Ming-Ho's Blog

gcc/g++ compiler options

March 5, 2010

When I started using C in CS137, one of the tips I picked up on was passing options to the compiler to request warnings. This usually meant having to type a long line of options every time I wanted to compile something. Additionally, I wasn’t a big fan of the a.out default filenames, so I wanted to specify my own.

So I borrowed and modified a quick Perl script to do this for me: it takes the source code as the argument, and runs gcc on it, with all my favourite options passed to the compiler.


my $output = $ARGV[0];
$output =~ s/(.*)\.c$/$1/;

exec("/usr/bin/gcc @ARGV -o $output -std=c99 -lm -Wall -W -pedantic");

This takes my source file, runs gcc on it with arguments to use the C99 standard, enable warnings, and give the compiled file the same name as the source (without the .c extension).

I saved this as gcc2, changed the permissions so it’d be executable, and added this line to .bash_login:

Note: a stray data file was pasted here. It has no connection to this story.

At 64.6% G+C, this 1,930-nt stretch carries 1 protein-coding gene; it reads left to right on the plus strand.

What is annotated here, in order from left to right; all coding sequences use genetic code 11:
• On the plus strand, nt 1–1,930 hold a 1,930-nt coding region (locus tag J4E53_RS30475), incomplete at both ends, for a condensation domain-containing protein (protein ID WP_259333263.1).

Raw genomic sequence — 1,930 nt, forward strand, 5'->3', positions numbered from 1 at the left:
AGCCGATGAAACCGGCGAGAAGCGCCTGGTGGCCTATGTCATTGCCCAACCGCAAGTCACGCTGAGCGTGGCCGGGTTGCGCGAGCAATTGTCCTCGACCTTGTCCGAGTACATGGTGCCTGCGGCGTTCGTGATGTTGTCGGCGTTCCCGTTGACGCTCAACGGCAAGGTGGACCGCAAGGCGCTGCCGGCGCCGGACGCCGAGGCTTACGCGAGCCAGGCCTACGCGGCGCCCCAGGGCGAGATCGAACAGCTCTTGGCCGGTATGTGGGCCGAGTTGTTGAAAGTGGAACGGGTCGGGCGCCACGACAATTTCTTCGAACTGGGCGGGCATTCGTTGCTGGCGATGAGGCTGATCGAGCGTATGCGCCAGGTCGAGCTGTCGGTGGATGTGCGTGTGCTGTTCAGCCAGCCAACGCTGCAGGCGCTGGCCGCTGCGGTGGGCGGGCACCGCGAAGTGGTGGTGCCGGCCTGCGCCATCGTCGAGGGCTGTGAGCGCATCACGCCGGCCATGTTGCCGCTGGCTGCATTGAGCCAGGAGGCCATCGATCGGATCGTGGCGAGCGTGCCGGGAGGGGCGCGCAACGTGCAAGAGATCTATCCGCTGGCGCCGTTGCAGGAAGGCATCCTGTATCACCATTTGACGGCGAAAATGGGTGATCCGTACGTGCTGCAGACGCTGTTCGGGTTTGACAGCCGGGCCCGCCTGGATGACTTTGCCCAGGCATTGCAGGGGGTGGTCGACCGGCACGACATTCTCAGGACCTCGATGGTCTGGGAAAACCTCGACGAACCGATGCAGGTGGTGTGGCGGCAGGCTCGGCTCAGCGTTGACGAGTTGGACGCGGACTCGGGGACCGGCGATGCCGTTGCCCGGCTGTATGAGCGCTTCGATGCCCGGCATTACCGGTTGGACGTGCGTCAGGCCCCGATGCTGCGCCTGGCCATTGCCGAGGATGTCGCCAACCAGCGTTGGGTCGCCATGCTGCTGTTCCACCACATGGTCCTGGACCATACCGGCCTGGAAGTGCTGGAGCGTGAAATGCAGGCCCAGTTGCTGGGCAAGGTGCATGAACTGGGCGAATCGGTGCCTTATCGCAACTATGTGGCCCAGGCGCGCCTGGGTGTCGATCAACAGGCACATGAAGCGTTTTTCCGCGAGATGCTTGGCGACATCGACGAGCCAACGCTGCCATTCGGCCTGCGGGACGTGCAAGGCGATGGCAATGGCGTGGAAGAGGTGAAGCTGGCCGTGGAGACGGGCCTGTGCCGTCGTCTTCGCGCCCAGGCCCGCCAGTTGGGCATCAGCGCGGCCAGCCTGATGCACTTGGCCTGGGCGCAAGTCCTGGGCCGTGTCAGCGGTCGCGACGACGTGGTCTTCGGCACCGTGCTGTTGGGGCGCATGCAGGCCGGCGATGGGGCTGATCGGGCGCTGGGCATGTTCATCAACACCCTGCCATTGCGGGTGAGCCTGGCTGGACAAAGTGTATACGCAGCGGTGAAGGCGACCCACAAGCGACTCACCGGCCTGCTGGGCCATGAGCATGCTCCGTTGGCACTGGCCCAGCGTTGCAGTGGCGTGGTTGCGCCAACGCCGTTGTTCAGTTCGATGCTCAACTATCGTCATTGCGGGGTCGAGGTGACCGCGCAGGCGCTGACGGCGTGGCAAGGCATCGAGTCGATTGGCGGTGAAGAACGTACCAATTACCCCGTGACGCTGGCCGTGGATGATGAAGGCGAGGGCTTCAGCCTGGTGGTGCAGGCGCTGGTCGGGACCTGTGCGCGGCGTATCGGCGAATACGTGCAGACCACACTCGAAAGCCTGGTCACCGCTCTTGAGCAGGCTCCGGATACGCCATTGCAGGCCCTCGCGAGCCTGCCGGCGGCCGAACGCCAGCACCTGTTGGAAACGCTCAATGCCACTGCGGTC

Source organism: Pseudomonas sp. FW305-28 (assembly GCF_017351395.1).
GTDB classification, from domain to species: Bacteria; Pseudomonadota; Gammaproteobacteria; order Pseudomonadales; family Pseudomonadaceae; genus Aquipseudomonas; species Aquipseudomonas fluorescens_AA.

alias gcc2="/Users/mhyee/gcc2";

This allows me to simply type gcc2 source.c without the entire path.

Now that we’ve moved to C++ in CS138, I did the same thing for compiling C++ files.


my $output = $ARGV[0];
$output =~ s/(.*)\.(C|cc|cpp|c\+\+|cp|cxx)$/$1/;

exec("/usr/bin/g++ @ARGV -o $output -pedantic -Wall -Wextra -ansi");

This is similar to gcc2 except that it’s for g++ and the regex strips out a wider variety of extensions. I called this file gpp and added the line to .bash_login:

alias gpp="/Users/mhyee/gpp";

Once again, I can type gpp source.cc without worrying about the entire path or arguments.

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